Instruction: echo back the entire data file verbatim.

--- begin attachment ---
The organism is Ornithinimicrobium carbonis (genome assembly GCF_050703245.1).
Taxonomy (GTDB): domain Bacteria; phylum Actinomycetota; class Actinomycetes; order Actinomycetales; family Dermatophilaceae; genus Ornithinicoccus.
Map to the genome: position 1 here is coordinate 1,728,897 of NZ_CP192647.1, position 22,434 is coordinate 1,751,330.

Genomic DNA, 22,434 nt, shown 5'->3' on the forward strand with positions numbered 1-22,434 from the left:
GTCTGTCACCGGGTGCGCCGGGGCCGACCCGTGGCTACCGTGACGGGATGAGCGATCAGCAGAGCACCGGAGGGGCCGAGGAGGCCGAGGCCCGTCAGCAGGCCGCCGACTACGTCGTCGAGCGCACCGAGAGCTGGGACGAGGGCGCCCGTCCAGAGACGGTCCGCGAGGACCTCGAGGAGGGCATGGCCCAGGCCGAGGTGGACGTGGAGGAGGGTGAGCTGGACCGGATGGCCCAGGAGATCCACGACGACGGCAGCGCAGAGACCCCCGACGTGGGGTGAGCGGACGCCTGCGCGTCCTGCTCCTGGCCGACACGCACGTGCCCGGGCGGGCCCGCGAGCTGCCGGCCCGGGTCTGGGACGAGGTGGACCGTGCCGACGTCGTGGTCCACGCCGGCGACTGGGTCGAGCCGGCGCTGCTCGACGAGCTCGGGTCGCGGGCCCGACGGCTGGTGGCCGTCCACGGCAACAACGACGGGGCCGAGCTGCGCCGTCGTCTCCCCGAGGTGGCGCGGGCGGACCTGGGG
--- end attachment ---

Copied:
The organism is Ornithinimicrobium carbonis (genome assembly GCF_050703245.1).
Taxonomy (GTDB): domain Bacteria; phylum Actinomycetota; class Actinomycetes; order Actinomycetales; family Dermatophilaceae; genus Ornithinicoccus.
Map to the genome: position 1 here is coordinate 1,728,897 of NZ_CP192647.1, position 22,434 is coordinate 1,751,330.

Genomic DNA, 22,434 nt, shown 5'->3' on the forward strand with positions numbered 1-22,434 from the left:
GTCTGTCACCGGGTGCGCCGGGGCCGACCCGTGGCTACCGTGACGGGATGAGCGATCAGCAGAGCACCGGAGGGGCCGAGGAGGCCGAGGCCCGTCAGCAGGCCGCCGACTACGTCGTCGAGCGCACCGAGAGCTGGGACGAGGGCGCCCGTCCAGAGACGGTCCGCGAGGACCTCGAGGAGGGCATGGCCCAGGCCGAGGTGGACGTGGAGGAGGGTGAGCTGGACCGGATGGCCCAGGAGATCCACGACGACGGCAGCGCAGAGACCCCCGACGTGGGGTGAGCGGACGCCTGCGCGTCCTGCTCCTGGCCGACACGCACGTGCCCGGGCGGGCCCGCGAGCTGCCGGCCCGGGTCTGGGACGAGGTGGACCGTGCCGACGTCGTGGTCCACGCCGGCGACTGGGTCGAGCCGGCGCTGCTCGACGAGCTCGGGTCGCGGGCCCGACGGCTGGTGGCCGTCCACGGCAACAACGACGGGGCCGAGCTGCGCCGTCGTCTCCCCGAGGTGGCGCGGGCGGACCTGGGG